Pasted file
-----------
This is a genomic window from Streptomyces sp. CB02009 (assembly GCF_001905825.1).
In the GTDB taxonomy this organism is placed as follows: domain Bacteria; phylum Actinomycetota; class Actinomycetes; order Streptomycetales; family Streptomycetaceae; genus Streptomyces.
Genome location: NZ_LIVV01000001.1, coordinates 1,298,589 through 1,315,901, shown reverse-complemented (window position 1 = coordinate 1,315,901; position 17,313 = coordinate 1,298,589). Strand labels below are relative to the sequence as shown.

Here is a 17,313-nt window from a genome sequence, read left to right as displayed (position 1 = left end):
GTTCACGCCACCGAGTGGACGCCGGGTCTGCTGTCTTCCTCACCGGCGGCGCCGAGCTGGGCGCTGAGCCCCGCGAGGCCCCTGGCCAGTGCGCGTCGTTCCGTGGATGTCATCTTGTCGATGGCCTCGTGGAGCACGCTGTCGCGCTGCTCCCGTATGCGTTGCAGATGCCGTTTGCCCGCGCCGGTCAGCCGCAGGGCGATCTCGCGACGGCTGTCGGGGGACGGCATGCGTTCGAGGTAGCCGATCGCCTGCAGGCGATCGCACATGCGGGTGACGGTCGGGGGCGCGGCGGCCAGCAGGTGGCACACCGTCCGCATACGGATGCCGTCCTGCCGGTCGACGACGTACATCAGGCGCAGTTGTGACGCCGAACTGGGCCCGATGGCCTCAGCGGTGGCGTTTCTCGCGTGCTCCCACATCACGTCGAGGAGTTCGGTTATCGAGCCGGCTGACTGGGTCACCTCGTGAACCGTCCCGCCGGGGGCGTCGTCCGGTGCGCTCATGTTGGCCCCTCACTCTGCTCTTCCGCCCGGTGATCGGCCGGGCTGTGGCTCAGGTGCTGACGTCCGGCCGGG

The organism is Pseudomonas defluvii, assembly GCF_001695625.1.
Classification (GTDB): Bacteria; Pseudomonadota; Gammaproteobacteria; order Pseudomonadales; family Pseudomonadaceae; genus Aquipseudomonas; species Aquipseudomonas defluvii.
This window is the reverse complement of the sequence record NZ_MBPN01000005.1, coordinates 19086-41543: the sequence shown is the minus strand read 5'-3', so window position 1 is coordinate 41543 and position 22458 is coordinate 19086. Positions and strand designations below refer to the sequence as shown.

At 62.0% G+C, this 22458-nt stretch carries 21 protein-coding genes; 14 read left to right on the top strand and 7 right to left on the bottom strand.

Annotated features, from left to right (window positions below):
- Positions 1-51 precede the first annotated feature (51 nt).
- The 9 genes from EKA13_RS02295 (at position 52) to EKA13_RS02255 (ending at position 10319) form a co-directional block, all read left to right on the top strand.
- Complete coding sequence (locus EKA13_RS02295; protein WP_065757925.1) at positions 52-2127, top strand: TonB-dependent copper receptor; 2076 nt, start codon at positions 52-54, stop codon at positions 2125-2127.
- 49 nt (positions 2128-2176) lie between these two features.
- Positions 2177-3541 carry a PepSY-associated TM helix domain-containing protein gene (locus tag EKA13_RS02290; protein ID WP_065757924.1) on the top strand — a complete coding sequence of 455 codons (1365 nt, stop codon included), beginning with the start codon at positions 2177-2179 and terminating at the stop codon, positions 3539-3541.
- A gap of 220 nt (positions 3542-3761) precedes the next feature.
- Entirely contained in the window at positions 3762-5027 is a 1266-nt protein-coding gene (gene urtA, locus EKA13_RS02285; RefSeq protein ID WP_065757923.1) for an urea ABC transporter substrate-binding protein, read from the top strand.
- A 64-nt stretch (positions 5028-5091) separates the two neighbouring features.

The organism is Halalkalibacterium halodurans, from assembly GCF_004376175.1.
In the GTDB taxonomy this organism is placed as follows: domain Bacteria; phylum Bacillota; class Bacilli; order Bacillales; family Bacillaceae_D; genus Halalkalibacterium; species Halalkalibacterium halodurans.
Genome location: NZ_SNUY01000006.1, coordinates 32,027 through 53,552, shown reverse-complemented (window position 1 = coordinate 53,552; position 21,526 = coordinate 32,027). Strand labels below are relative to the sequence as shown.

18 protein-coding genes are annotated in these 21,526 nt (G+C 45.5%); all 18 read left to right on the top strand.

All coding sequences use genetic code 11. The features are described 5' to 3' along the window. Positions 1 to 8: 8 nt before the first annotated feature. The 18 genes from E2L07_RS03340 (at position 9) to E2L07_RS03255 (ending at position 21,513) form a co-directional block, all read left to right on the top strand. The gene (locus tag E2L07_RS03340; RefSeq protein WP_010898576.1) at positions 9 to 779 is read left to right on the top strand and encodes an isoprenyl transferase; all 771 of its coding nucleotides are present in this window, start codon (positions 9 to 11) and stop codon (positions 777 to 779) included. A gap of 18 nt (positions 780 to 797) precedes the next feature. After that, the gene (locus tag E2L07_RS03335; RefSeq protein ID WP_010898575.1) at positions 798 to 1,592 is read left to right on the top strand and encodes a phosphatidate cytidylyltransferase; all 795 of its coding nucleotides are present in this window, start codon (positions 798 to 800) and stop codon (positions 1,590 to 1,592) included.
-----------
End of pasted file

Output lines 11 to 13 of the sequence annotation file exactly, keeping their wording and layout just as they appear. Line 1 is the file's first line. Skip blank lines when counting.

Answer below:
- Positions 1-51 precede the first annotated feature (51 nt).
- The 9 genes from EKA13_RS02295 (at position 52) to EKA13_RS02255 (ending at position 10319) form a co-directional block, all read left to right on the top strand.
- Complete coding sequence (locus EKA13_RS02295; protein WP_065757925.1) at positions 52-2127, top strand: TonB-dependent copper receptor; 2076 nt, start codon at positions 52-54, stop codon at positions 2125-2127.